Cancellation charges in the airline industry

So seat 2B in flight number I5 1322, Air Asia flight from Bangalore to Goa this morning, went unfilled. I wasn’t on this flight, but perhaps for that precise reason I can assure you that the above statement is true. For that seat belonged to me, as I had booked my tickets to go to the Goa Project.

So I initially decided to go to the Goa Project, and booked my tickets for it (on AirAsia). And then work and other things meant that I decided against going, but when I went to the AirAsia website to cancel my ticket, I realised that I wasn’t able to do it! Essentially AirAsia has no concept of cancelling a flight!

This is option pricing taken to one extreme, where the entire price is taken in the form of an option premium! The airline industry was at the other extreme not so long ago – where options weren’t priced at all. In other words, until a decade or a bit more back, you could change or cancel your bookings at little extra cost, though this optionality (and other things such as regulation) meant that the ticket was  quite expensive!

Now it seems like some of the “extreme low cost carrier” (such as AirAsia or RyanAir) have moved to the other extreme – where there is no concept of cancellation. And I’m not sure of the wisdom of this strategy. For I believe that this strategy does not maximise either the social utility or the airline’s profits.

The social utility bit is easy to see – I ended up paying full price for a ticket that I didn’t travel on, so I’m hurt. The marginal passenger who wanted to travel on today’s flight to Goa but didn’t find a ticket was hurt (this person could’ve flown had I cancelled my ticket). And the airline missed an opportunity to resell my ticket to someone else (potentially at a much higher price) and make money on it! So it’s a lose-lose situation all round.

The commercial aspect follows from the above – in case demand for this flight was low, then it perhaps made sense to not refund any of my money, for now the airline would not be able to sell the ticket to another passenger. However, if demand were higher (a very probable event), the airline missed an opportunity to make much higher revenue on this seat than what they did by making me not cancel it. I wave my hand here a bit, but it is easy to see that the airline is letting go of potential profits by not letting me cancel my ticket!

I’m not saying that the airline refund my full amount, or anything close to that – that doesn’t make sense for them since they’ve sold me an option. All I’m saying is that the price of zero (between total cost and option cost) doesn’t make sense. Even if the airline were to refund a thousand rupees (I paid around 6000 for the two-way fare) if I cancelled it, and the cancellation procedure were smooth, I would have cancelled it. And the expected revenues on this one seat would definitely exceed this kind of refund, you would expect?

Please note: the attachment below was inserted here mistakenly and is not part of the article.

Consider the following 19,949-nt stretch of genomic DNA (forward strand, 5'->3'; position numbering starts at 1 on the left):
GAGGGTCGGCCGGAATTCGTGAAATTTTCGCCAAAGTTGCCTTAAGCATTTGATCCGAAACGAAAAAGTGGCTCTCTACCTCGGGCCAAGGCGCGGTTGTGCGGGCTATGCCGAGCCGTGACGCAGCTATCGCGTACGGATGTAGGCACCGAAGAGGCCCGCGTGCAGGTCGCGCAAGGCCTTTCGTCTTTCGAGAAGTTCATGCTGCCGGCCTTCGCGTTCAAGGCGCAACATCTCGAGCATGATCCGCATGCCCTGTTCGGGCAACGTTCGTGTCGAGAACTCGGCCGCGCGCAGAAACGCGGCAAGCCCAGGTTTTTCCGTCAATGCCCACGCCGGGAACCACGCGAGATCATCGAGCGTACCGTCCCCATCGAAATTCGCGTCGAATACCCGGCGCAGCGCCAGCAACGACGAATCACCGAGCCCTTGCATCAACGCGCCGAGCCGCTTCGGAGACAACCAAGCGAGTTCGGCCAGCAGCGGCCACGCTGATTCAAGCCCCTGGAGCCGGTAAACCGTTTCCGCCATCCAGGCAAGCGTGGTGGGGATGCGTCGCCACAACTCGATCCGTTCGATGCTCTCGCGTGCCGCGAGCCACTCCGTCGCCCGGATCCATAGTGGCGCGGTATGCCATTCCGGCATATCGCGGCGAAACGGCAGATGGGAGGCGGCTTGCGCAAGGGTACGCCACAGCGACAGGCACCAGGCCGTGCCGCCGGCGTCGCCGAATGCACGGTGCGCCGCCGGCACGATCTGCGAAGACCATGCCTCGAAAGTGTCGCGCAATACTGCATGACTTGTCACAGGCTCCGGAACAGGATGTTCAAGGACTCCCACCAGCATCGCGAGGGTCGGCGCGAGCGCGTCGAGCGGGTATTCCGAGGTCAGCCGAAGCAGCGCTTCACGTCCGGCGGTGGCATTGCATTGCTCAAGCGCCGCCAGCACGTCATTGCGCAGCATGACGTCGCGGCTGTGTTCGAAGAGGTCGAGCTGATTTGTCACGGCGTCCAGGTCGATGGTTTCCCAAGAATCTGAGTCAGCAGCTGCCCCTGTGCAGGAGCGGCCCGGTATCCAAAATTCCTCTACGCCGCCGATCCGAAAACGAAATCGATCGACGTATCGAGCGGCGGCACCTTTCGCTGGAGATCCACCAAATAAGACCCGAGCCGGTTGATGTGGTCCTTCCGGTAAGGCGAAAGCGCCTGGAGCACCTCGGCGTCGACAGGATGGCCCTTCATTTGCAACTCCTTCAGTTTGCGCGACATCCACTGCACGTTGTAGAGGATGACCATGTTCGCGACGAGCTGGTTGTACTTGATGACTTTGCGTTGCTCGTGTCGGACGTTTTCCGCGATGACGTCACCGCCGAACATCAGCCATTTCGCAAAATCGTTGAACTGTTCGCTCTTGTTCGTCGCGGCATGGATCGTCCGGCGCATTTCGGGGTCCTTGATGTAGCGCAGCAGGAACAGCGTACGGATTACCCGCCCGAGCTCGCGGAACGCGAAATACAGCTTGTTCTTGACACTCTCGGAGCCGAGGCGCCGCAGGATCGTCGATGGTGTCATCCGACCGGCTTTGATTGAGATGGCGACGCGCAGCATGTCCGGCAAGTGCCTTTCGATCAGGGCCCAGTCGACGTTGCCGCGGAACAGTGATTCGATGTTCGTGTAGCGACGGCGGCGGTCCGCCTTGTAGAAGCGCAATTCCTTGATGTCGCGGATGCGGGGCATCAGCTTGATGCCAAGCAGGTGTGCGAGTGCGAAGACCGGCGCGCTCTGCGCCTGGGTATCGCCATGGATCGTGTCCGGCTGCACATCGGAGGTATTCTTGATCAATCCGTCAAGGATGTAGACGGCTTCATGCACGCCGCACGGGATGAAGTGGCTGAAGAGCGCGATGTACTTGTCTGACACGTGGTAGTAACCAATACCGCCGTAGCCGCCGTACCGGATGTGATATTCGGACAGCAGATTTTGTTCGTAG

Possibly it’s time for airlines to indulge in dynamic pricing for cancellations also. If the flight is near full, the airline can resell my cancelled ticket for a fairly high amount, so they can induce me to cancel by offering me a decent refund. If at the time I want to cancel, however, demand is low, then they need not offer me much. These things are not at all hard to price!

So by going extreme on the cancellation charges Air Asia and its ilk are leaving money on the table! If only someone were to tell them to pick it up!

3 thoughts on “Cancellation charges in the airline industry”

  1. The airline can offer your cancelled ticket for a high amount but will anyone buy it? Unless there s a genuine case of urgency, you will stay away from overpriced near term flights. So it comes down to measuring the number of cancellations vs the number of “urgent flight requests” they receive. And if they realise that they’re losing out on the cancel option on average, they might as well leave it out of the bundle and undercut a lot of competition?

    An interesting thought on your dynamic pricing bit. What if airlines were to buy an option from you to cancel the ticket, with a certain notification period. So within 48 hrs of ur flight, if they feel there s lot of demand for seats in a particular sector, they reserve the right to kick you off the flight / put you on a later flight and sell your seat to someone else for a higher amount.

    I think as a result , passengers travelling on traditionally crowded sectors / timings will have an incentive to book sooner as the option has high value and this will cheapen tickets. If indeed it’s very crowded then passengers will like to have the luxury of postponing their flights. And if you are confident enough that a flight will be less crowded then that option helps you monetise this view !

    Also I wonder if similar logic can be applied to sell passengers an option to upgrade to premiere class for instance. instead of the standard “up sell” they do on the check in counter where they provide you upgrade at a random nominal cost.

    1. Yes of course! They need more people like you and me – people who can think in terms ok optionality and stuff! That’s my endeavour in terms of doing what I’m doing now – taking financial markets thinking to other sectors and helping them build these efficiencies etc! 🙂

      So yes I broadly agree with everything that you’ve mentioned here!

  2. One of the reasons why low cost service providers ( atleast outside of India ) dont really allow you to cancel tickets or have steep penalty for cancellation is that the sales organization needs to be really sophisticated to sell these last minute tickets.. You may be able to sell a few tickets to ‘go-show’ passengers.. But, realistically, if you have to sell a lot of these last few days cancellations, the reach of sales organization has to be really broad and deep. Often, low cost carriers don’t have that.

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